annual meeting – honour leading trademark
teams and individuals across a range of business
sectors. In this issue, we reveal the shortlist

From Superman to the legislature – trademark developments in Australia

A number of important practical takeaways can be
identified when surveying 2013’s trademark decisions

Striving for clarity in Europe

Although trademark law in Europe was harmonised
more than 20 years ago, recent decisions suggest that
the ECJ is still deciding questions of interpretation
of fundamental issues such as the meaning of ‘due
cause’ and ‘bad faith’

Getting more bang for your buck

World Trademark Review asks a range of trademark
counsel how they ensure they are maximising
in-house trademark budgets

Country correspondent

Well-known and famous marks

Opposition proceedings in Italy are limited in order to exclude protection of extremely well-known
trademarks beyond the concept of likelihood of confusion, but there are avenues open to trademark owners

Well-known and famous marks

The lack of lists of well-known marks and specific rules for determining whether a mark is well known has
given examiners in Vietnam broad discretion in this regard

Well-known and famous marks

Well-known trademark status offers useful protection, but securing it in China can be an uphill battle

Well-known and famous marks

Trademark owners should apply to register their famous marks now, to be able to take advantage of the
incoming customs regime

Well-known and famous marks

An overview of the regime for famous marks in the United States

Well-known and famous marks

Declarations for well-known trademarks are issued only after the Mexican Trademark Office has carefully
studied all evidence submitted to it

Well-known and famous marks

Trademark legislation in the United Kingdom affords a unique and substantial degree of protection to wellknown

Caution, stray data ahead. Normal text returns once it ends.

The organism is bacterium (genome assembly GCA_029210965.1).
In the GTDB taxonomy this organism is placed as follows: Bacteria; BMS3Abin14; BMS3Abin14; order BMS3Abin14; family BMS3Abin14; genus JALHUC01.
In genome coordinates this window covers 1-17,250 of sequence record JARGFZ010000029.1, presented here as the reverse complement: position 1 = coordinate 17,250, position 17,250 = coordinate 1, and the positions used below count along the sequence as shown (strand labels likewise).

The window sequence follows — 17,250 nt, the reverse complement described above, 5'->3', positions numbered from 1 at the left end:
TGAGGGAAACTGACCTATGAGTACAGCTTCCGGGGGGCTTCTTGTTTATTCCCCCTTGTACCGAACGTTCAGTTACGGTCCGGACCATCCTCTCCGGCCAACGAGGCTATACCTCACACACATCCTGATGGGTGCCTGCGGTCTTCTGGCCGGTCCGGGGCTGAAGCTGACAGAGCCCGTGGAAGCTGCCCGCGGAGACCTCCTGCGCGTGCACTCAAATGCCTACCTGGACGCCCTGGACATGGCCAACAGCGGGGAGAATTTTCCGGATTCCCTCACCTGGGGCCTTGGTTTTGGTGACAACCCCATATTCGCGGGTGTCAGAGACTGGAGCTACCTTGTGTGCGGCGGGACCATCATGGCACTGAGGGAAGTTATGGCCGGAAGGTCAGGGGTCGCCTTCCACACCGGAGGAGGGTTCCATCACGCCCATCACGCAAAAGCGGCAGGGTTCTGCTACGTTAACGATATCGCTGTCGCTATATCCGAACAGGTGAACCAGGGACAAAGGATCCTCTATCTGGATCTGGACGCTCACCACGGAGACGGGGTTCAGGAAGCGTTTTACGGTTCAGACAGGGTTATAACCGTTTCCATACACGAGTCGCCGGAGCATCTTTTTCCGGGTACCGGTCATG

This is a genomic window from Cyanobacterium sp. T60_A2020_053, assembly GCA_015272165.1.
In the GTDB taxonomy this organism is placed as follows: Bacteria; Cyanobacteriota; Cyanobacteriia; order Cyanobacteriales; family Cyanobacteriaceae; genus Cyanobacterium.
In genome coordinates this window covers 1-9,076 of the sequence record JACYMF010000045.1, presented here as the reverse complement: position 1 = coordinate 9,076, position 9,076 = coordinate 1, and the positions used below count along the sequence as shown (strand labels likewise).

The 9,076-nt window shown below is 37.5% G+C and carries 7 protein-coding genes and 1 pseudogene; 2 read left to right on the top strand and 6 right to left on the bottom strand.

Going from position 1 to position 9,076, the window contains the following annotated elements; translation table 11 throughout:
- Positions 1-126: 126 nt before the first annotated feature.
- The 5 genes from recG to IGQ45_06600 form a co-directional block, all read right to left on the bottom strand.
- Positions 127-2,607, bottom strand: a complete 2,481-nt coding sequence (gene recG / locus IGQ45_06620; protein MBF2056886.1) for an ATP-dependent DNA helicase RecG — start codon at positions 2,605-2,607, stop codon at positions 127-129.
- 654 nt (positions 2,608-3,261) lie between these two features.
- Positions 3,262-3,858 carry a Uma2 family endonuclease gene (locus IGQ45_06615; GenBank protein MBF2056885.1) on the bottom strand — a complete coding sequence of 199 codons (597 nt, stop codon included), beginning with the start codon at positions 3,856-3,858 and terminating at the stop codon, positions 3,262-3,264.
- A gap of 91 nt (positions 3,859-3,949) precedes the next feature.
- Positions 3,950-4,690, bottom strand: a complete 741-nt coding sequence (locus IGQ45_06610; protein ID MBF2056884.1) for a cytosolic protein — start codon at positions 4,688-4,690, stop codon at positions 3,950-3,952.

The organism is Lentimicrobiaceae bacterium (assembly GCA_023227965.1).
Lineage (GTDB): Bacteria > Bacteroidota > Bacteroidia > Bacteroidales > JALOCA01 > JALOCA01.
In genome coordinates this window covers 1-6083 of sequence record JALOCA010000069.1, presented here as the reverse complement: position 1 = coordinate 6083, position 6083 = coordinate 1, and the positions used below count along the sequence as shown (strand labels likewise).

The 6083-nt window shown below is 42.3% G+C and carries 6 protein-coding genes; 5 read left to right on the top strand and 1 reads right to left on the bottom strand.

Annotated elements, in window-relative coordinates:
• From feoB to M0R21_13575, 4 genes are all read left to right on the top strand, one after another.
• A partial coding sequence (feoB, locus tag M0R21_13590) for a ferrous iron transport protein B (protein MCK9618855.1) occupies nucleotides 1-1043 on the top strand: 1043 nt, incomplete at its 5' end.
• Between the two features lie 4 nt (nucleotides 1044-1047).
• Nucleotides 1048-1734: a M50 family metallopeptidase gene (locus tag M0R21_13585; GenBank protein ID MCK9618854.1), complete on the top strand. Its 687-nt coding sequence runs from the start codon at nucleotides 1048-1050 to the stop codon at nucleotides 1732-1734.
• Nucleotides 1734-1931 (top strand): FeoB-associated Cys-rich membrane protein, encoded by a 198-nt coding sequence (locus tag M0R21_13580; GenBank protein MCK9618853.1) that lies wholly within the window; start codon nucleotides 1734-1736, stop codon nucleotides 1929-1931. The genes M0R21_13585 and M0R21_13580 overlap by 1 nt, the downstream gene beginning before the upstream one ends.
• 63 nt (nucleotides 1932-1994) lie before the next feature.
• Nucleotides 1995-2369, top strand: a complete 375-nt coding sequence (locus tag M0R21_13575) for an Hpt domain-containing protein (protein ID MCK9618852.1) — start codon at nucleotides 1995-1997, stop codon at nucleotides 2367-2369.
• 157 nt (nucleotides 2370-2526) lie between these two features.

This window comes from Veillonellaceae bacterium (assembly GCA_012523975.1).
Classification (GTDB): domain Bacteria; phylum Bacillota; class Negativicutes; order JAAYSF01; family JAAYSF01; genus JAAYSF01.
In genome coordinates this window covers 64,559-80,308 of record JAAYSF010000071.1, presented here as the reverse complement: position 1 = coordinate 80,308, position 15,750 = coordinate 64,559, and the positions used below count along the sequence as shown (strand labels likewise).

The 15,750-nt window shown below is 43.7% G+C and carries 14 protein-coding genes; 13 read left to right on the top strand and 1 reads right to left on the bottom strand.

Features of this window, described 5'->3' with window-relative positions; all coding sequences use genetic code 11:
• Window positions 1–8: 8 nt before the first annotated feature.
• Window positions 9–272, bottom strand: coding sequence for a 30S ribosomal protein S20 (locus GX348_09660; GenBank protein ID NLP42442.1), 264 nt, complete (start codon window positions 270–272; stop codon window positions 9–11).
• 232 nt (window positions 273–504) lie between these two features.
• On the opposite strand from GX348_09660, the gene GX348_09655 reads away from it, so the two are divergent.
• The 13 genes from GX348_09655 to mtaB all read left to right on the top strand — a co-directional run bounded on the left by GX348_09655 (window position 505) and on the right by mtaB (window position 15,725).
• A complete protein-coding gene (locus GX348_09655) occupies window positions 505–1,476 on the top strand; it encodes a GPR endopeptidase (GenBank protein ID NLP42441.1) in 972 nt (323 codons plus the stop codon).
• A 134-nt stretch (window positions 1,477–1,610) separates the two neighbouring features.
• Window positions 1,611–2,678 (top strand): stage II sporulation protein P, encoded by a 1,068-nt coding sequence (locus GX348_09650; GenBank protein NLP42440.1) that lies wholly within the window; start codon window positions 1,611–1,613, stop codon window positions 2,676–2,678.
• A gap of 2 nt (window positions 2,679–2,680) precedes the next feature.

and famous marks

Well-known and famous marks

Recent rulings show that the courts are pragmatic in giving due credence to the international character of
trademarks and recognising their well-known status

Well-known and famous marks

Turkish law does not define a ‘well-known mark’, but such status is nonetheless available to rights holders
and filing a separate application for well-known status before the Turkish Patent institute is recommended

Well-known and famous marks

Polish law does not set out regulations for famous trademarks, but protection is nonetheless available

Well-known and famous marks

Well-known trademarks are protected in Romania, but a number of court decisions have highlighted
inconsistencies in approach

Well-known and famous marks

UAE law is clear in its protection of internationally well-known marks and has been interpreted at least once
to favour internationally famous marks over local marks

Columns

Setting a precedent with anti-dilution protection

A Chinese high court has set an
interesting precedent focusing on
principles of anti-dilution in a case
involving the protection of well-known
marks. The judgment also provides hints
on the latest judicial guidelines with
regard to the protection of well-known
marks in China

Infringement from a digital wallet

After a slow start, digital crypto-currency
Bitcoin is taking the world by storm.
Amid concerns that virtual currencies
pose a major money-laundering threat
and a danger to national economies,
World Trademark Review suggests that
trademark counsel should also keep them
on their radar

Trademark-related quotes, opinions and observations from around the globe

“Since the Philips/Nokia ruling (C‑446 and
495/09) in 2011, under EU law European
Customs can check counterfeit goods
transiting through the EU but can only
stop them if there is a risk of these goods
entering into the Single Market. This means
in practice that customs are powerless
against counterfeit goods on route to a third
country, and must let them go, at the risk
of these goods being illegally diverted back
into the EU. The new provisions adopted
today will allow Customs to stop trademark
counterfeit goods even if destined to a
country outside the EU, and will not affect
the trade of legitimate goods under the EU’s
WTO international obligations. Likewise,
these provisions ensure that genuine
generic medicines will reach their final
destination. With this vote, the European
Parliament signals that it is serious about